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Nuclear spin-rotation constants
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Introduction
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In this tutorial we introduce the calculation of nuclear spin-rotation tensors as given in the DIRAC code, based on the theoretical
developments by I. AgustÃn Aucar *et al.* For details, you are welcome to consult :cite:`Aucar_JCP2012`.
The nuclear spin-rotation (SR) tensor elements of a nucleus :math:`N` are given by
.. math::
M_{N,\alpha\beta} = M_{N,\alpha\beta}^{NU} + M_{N,\alpha\beta}^{EV} + M_{N,\alpha\beta}^{LR}
They have three terms: the first of them is independent of the electronic variables, whereas the second and third are given by an expectation value (EV) and a linear response (LR) function, respectively.
In tensorial notation, the nuclear spin-rotation contributions of a nucleus :math:`N` are given by:
.. math::
{\bf M}_N^{NU} =& \; \frac{e^2 \hslash^2}{2 m_p c^2} \, g_N \sum_{M \neq N} \frac{Z_M}{|{\bf R}_{MN}|^3} \\
& \hspace{2cm} \left( \left\{ \left[ {\bf R}_{M,CM} - \left( 1 - \frac{Z_N m_p}{m_N g_N} \right) {\bf R}_{N,CM} \right] \cdot {\bf R}_{MN} \right\} {\bf 1} \right. \\
& \hspace{4cm} \left. - \left[ {\bf R}_{M,CM} - \left( 1 - \frac{Z_N m_p}{m_N g_N} \right) {\bf R}_{N,CM} \right] {\bf R}_{MN} \right) \otimes {\bf I}^{-1} \\
& \\
& \\
{\bf M}_N^{EV} =& \; \frac{e^2 \hslash^2}{2 m_p c^2} \, g_N \left( 1 - \frac{Z_N m_p}{m_N g_N} \right) \\
& \hspace{2cm} \left[ \left( \langle 0 | \frac{{\bf r}-{\bf r}_N}{|{\bf r} -{\bf r}_N|^3 } | 0 \rangle \cdot {\bf R}_{N,CM} \right) {\bf 1} - \langle 0 | \frac{{\bf r}-{\bf r}_N}{|{\bf r} -{\bf r}_N|^3 } | 0 \rangle \; \; {\bf R}_{N,CM}\right] \otimes {\bf I}^{-1} \\
& \\
& \\
{\bf M}_N^{LR} =& \; \frac{e^2 \hslash^2}{2 m_p c^2} \, g_N \; \langle \langle \left (\frac{{\bf r}-{\bf r}_N}{|{\bf r} -{\bf r}_N|^3 }\times c \, {\bf \alpha}\right) \; ; \; {\bf J}_e\rangle\rangle \; \otimes \; {\bf I}^{-1}
where :math:`{\bf R}_{MN}` is the position of nucleus :math:`M` with respect to the position of nucleus :math:`N`; :math:`{\bf R}_{N,CM}` is the position of nucleus :math:`N` with respect to the molecular center of mass; :math:`{\bf I}` is the inertia tensor of the molecule and :math:`{\bf J}_e = \left({\bf r} - {\bf R}_{CM} \right) \times {\bf p}+{\bf S}_e` is the electronic total angular momentum.
For molecules at their equilibrium geometry, it is found that the sum of the first two terms, :math:`{\bf M}_N^{NU} (eq) + {\bf M}_N^{EV} (eq)`, is equal to a new tensor which is independent of the electronic dynamics (see Eq. 60 of :cite:`Aucar_JCP2012`),
.. math::
{\bf M}_N^{nuc} =& \; {\bf M}_N^{NU} (eq) \; + \; {\bf M}_N^{EV} (eq) \\
=& \frac{e^2 \hslash^2}{2 m_p c^2} \, g_N \sum_{M \neq N} Z_M
\left[ \left( {\bf R}_{M,CM} \cdot \frac{{\bf R}_{MN}}{|{\bf R}_{MN}|^3} \right) {\bf 1}
- {\bf R}_{M,CM} \frac{{\bf R}_{MN}}{|{\bf R}_{MN}|^3} \right] \otimes {\bf I}^{-1}
Therefore, the electronic dependence of the nuclear spin-rotation tensor of a nucleus :math:`N` in a molecule in equilibrium is completely given by its linear response term, :math:`{\bf M}_N^{LR}` (see Eq. 59 of :cite:`Aucar_JCP2012`).
.. note::
The current implementation gives by default (:ref:`PROPERTIES_.PRINT` values up to 3) results only for molecules in equilibrium.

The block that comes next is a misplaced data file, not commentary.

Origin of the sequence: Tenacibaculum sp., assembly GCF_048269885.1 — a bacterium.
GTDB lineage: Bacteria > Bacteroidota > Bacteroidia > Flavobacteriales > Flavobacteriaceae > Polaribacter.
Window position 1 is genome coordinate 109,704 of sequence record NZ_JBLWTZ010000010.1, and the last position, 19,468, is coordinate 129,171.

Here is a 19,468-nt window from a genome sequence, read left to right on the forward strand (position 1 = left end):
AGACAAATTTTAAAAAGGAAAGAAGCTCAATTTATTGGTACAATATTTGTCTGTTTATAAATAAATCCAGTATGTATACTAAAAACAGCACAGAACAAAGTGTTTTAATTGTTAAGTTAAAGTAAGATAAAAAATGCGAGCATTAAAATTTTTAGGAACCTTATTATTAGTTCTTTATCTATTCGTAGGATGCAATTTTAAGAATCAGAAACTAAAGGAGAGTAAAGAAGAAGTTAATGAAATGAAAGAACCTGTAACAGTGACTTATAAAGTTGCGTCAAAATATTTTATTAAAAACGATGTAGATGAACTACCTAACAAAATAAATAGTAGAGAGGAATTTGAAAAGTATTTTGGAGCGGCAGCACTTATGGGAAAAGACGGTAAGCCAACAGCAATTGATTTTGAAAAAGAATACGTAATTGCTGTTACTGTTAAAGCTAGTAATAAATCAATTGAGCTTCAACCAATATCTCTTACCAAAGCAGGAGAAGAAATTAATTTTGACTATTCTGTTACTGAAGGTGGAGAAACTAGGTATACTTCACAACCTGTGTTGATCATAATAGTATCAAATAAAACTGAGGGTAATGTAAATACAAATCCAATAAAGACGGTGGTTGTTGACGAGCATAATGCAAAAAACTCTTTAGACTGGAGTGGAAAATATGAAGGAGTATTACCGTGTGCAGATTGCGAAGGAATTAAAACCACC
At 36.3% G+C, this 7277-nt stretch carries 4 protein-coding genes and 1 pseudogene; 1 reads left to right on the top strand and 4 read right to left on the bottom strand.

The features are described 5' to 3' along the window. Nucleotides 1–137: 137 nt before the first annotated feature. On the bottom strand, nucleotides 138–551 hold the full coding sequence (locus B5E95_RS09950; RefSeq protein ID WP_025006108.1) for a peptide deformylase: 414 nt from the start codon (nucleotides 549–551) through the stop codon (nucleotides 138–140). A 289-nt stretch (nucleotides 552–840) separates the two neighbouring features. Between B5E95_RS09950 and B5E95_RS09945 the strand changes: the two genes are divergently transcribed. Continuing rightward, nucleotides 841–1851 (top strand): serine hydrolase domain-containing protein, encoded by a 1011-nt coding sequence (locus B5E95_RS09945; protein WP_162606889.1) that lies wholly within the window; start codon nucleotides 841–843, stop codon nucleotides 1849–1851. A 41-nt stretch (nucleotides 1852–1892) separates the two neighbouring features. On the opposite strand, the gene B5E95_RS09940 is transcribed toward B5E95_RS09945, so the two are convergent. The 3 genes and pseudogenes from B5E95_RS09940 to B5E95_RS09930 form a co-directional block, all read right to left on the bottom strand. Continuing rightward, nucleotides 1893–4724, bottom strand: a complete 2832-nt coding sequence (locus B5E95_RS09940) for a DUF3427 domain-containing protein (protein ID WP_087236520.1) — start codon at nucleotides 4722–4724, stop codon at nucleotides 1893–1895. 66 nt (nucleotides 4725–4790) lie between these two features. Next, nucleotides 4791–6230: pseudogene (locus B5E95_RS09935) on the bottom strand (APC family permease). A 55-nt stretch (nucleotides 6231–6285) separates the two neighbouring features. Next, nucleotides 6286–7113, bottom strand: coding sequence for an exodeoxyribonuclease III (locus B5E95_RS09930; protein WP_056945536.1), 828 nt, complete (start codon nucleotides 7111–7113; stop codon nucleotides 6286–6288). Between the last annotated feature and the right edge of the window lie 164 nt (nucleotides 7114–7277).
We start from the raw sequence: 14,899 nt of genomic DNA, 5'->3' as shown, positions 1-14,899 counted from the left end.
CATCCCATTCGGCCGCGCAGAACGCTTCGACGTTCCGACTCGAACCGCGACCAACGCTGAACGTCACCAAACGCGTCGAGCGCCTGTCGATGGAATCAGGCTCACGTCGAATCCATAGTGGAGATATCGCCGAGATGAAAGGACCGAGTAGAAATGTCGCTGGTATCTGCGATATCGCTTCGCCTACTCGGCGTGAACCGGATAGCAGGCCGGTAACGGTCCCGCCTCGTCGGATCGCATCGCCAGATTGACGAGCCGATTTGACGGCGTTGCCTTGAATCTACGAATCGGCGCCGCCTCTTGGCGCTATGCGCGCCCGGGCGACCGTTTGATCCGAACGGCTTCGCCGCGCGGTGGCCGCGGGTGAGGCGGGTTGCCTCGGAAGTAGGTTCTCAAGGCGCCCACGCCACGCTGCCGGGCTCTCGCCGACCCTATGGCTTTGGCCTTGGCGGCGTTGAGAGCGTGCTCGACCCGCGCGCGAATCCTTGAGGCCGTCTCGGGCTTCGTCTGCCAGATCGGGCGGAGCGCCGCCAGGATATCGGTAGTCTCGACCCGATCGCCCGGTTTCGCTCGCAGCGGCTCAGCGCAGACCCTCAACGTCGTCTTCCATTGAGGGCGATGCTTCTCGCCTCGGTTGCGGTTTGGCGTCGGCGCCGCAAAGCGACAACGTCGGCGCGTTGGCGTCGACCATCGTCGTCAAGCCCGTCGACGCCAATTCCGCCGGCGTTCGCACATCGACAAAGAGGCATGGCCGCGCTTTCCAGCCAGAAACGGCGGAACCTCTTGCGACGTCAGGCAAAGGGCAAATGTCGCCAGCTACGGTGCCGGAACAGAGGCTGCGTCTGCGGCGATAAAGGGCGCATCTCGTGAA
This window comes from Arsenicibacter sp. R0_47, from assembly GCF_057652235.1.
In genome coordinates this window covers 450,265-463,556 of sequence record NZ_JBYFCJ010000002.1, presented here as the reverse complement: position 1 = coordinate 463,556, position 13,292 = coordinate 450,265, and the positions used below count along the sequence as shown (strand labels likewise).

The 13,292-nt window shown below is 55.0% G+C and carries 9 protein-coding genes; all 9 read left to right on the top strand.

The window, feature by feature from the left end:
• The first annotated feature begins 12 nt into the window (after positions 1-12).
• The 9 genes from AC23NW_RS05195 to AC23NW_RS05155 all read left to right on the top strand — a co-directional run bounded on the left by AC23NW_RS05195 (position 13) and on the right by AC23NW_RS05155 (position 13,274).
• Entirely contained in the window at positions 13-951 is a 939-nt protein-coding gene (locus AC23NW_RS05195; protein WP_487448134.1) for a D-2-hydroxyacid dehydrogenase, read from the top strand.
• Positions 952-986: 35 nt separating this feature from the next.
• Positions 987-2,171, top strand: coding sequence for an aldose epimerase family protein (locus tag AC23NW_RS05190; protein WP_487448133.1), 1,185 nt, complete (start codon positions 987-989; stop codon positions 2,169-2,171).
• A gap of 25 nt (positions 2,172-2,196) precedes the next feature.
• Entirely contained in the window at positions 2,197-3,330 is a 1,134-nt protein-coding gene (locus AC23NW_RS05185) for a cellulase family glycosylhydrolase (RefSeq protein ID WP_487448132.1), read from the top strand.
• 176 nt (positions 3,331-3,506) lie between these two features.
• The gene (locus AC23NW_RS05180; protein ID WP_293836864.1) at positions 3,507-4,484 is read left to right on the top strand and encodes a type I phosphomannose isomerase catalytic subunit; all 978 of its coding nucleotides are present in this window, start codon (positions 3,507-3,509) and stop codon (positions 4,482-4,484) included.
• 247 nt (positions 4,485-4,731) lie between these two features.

Application to the HF molecule
------------------------------
As an example, we show a calculation of the SR constant of the fluorine nucleus at the Hydrogen fluoride molecule. The input file `spinrot.inp` is given by
.. literalinclude:: spinrot.inp
whereas the molecular input file `HF_acv4z.mol` is
.. literalinclude:: HF_acv4z.mol
The calculation is run using::
pam --inp=spinrot --mol=HF_acv4z
As a result, SR constants are obtained at the coupled Hartree-Fock level. The code also works at the DFT level.
It is also interesting to note that as :ref:`HAMILTONIAN_.URKBAL` is requested in the present calculation, the results will be very close to those obtained using the RKB prescription, because the diamagnetic-like (e-p) contributions to :math:`M_{N,\alpha\beta}^{LR}` are almost zero (see Eq. 60 of :cite:`Aucar_JCP2012`).
Reading the output file
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As the :ref:`PROPERTIES_.PRINT` flag in the input file is set to 4, the results are fully detailed and given in both kHz and ppm units.
The SR constant of the fluorine nucleus, in kHz, will look like:
.. literalinclude:: SR-HF-khz
One should recall that in the case of linear molecules, as the present one, only one tensor element is printed out (the spin-rotation constant) because for these molecules the SR tensor has only two equal and non-zero elements.
As it can be seen, the total SR constant of the fluorine nucleus is given, and then separated in its two terms (nuc and LR). The latter contribution, the linear response function, is further separated in their (e-e) and (e-p) parts, as well as in their :math:`\mathbf{L}` and :math:`\mathbf{S}` parts. It is seen how the (e-p) contribution to the linear response term of the SR constants is almost zero.
In addition, the results are fully detailed, showing the three terms mentioned above (NU, EV and LR).
Finally, if one is interested in the relationship between the SR constants and :ref:`PROPERTIES_.SHIELDING` (see :cite:`Aucar_JPCL2016` and :cite:`AucarChap2019`), we print also the SR constants in ppm, by multiplying each SR tensor element :math:`M_{N,\alpha\beta}` by :math:`\frac{m_p I_{\beta \gamma}}{g_N}`, where :math:`m_p` is the mass of a proton and :math:`g_N` is the g-factor of the nucleus `N`.
In this way, one obtains the following output:
.. literalinclude:: SR-HF-ppm